The dominant view of Somalia today is of a failed state riven by war, terrorism, piracy, poverty and hunger.
Mary Harper, a BBC journalist who has been reporting from Somalia since 1991, argues these images and labels act as a barrier to a more nuanced and deeper understanding of the country.
Citing numerous Somali voices, Harper maintains that continual conflict and crisis have forced Somalis to invent surprisingly workable and resilient alternative political and economic systems. They have enthusiastically taken up modern technology, with the most advanced money transfer systems in Africa and the cheapest, most developed mobile phone network in East Africa. And while foreign intervention has focussed on Mogadishu and the surrounding area, the self-declared republic of Somaliland in the north is relatively peaceful and stable. ‘It is ironic that the region that was largely left alone by foreign powers, and received very little outside help, is one of the most stable and certainly the most democratic, of all the territories in the Horn of Africa’, notes Harper.
The US has a long history of intervention in Somalia, such as supporting the dictatorship of Siad Barre in the 1980s (curiously never mentioned by Harper) and backing the 2006 Ethiopian invasion to suppress the Union of Islamic Courts, a grassroots Islamist movement that had briefly brought law and order to Somalis. The invasion displaced hundreds of thousands of people and escalated the level of violence. More importantly, Harper explains that ‘the Ethiopian occupation and the US airstrikes did not succeed in eliminating Islamism from Somalia. Quite the opposite; the UIC re-emerged in a far more dangerous form as al-Shahaab.’ It is the latter group, publicly allied with Al-Qaeda and dominant in southern Somalia, that the US is now working to destroy. The Los Angeles Times recently reported ‘The US has been quietly equipping and training thousands of African soldiers to wage a widening proxy war against al-Shahaab’.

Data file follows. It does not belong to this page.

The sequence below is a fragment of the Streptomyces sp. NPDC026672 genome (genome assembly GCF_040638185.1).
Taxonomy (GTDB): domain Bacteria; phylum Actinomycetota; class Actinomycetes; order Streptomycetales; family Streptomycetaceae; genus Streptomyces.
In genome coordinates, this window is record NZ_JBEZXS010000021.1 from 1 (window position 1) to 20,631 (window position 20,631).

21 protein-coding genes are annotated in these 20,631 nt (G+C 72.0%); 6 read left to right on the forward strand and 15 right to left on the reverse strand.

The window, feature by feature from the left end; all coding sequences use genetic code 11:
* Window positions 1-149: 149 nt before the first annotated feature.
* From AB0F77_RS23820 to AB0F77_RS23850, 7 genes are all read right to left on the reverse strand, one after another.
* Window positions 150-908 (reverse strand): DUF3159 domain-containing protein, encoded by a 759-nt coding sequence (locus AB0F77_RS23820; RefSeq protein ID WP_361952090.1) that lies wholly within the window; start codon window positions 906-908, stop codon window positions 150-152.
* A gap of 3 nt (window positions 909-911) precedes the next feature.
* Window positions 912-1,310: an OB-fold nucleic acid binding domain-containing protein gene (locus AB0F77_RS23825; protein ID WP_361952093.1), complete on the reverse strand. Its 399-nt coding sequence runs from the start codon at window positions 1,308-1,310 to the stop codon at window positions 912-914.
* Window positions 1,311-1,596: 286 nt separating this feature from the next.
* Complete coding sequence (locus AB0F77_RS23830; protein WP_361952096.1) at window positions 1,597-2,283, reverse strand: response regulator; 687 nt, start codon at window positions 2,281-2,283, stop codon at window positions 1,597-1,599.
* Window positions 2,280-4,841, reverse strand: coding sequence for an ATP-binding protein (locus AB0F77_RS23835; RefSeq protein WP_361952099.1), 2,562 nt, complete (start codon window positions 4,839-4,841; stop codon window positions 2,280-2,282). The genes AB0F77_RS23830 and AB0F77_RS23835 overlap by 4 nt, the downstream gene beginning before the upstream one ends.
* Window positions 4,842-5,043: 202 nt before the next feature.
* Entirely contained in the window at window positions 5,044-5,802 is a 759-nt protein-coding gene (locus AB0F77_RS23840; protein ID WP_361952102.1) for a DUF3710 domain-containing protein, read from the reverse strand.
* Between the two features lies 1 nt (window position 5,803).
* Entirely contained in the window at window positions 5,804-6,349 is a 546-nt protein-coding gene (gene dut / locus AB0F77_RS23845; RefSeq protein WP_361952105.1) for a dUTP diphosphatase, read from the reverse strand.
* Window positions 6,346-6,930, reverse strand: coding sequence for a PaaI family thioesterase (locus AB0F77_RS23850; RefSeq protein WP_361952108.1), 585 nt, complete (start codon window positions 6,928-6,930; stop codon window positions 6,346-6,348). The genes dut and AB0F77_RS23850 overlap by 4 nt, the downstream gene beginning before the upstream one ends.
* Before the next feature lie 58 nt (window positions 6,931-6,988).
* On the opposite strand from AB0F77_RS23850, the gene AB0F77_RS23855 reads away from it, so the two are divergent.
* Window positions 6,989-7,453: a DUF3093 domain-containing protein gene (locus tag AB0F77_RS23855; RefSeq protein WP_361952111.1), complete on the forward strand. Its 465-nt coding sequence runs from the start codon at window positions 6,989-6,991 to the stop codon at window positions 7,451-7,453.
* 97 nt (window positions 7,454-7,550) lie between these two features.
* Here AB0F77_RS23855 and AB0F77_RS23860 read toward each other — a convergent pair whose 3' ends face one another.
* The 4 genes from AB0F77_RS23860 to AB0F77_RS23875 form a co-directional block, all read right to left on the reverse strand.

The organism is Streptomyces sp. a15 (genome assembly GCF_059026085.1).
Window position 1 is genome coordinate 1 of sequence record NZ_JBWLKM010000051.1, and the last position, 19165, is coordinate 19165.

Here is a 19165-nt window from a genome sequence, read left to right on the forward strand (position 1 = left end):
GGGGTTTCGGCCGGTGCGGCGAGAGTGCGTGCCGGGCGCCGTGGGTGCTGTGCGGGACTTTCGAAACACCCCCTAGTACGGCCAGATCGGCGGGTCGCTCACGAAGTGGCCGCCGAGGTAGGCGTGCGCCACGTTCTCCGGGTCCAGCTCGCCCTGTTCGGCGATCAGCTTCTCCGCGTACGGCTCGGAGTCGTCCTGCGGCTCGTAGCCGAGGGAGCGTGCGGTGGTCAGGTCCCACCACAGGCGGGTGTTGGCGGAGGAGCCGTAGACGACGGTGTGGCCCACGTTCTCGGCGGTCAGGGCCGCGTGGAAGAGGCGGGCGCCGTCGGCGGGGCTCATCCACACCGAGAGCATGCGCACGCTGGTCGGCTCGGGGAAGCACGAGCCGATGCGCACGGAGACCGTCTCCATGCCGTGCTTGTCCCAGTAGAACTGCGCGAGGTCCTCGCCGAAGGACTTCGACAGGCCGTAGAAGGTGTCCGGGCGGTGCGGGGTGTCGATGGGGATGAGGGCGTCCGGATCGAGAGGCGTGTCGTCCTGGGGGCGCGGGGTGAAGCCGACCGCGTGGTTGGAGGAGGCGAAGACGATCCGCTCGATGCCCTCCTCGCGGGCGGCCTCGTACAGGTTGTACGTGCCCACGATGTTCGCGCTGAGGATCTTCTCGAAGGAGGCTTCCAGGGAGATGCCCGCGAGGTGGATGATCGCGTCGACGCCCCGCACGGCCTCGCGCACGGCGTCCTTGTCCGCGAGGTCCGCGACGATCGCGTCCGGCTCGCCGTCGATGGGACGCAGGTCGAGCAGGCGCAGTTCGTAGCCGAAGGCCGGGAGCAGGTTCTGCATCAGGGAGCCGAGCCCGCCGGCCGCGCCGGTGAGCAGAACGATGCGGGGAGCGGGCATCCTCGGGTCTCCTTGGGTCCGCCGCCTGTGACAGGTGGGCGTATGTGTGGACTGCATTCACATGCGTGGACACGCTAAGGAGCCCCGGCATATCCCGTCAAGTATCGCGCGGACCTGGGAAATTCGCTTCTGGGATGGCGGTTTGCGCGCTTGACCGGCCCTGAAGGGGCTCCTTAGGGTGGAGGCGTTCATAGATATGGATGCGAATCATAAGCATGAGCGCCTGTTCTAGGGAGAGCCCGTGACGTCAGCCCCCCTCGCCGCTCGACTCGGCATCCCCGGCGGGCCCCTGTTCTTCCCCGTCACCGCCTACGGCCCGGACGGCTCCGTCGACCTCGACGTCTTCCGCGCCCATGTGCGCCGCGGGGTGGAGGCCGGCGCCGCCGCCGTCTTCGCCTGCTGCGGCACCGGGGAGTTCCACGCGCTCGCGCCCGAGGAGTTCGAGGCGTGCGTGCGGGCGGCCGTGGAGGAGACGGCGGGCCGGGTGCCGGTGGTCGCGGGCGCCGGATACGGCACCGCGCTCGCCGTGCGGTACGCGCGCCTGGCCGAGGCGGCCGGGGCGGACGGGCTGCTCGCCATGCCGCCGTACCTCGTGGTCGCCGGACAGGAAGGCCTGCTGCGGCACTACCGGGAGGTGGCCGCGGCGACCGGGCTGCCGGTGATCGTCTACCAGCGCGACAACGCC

Occasionally, Harper’s BBC liberalism muddies her otherwise clear analysis, as when she describes the 1993 US/UN ‘military intervention’ (invasion?) as the ‘archetypal wrong-headed exercise in building a state with foreign soldiers and good intentions’.
This, though, is a minor quibble. With a number of good explanatory maps and photographs and a small but useful bibliography, Getting Somalia Wrong? is an accessible and hopeful introduction for activists interested in the region or the ‘war on terror’.